When States Legally Sanction Discrimination

Integrating Islamic law in family law in European and North American societies poses a serious threat to women’s rights – and to national integrity, writes Elham Manea, Swiss-Yemeni political scientist

Every time the suggestion of introducing Islamic law in Western legal system is mentioned, it is tempered by its proponents with the sentence: this would only affect the family law. Ye it is precisely because this suggestion concerns family law, it should be rejected. For the issue here relates to nothing but legally sanctioned discrimination against women and children.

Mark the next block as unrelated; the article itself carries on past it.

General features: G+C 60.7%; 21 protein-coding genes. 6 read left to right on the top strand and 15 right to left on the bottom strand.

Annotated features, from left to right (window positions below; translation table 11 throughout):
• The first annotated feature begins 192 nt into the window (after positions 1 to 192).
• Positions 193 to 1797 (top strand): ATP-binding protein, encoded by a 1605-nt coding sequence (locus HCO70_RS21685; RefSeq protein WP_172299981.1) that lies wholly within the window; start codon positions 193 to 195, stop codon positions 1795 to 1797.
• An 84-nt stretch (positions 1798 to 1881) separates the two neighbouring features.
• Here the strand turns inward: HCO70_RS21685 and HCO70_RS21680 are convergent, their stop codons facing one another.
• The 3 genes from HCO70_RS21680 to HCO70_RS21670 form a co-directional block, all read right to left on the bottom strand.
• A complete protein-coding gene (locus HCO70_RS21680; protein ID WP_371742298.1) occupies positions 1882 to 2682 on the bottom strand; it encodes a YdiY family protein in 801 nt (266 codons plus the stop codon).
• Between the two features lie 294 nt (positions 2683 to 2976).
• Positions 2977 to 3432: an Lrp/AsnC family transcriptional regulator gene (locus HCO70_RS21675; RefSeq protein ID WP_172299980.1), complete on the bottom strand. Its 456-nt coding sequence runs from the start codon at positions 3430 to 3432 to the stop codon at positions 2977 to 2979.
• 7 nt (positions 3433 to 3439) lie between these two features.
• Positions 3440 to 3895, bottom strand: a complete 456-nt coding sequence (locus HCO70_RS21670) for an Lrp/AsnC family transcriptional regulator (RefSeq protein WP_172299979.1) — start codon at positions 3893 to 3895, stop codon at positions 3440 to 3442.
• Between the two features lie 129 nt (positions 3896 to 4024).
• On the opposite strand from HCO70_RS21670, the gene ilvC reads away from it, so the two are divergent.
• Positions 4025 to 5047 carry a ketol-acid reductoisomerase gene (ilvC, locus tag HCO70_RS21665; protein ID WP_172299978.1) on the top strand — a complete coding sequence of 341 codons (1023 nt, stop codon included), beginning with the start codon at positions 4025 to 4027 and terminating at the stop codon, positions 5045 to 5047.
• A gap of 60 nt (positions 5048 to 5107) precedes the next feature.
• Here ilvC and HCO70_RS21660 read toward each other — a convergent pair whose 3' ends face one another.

Calls for the introduction of forms of Islamic Law, Sharia, into European and North American legal systems have often been made by three groups of people.

First, from Islamic organizations which often represent a traditional if not conservative reading of Islam. Second, from high European or North American officials or figures, who seem to be genuinely concerned about the integration of Muslim communities in their respective countries, and consider the move inevitable for any “successful” integration of Muslims. Third, from within the circle of legal anthropology academics, who are leading a theoretical and intellectual discourse on the state.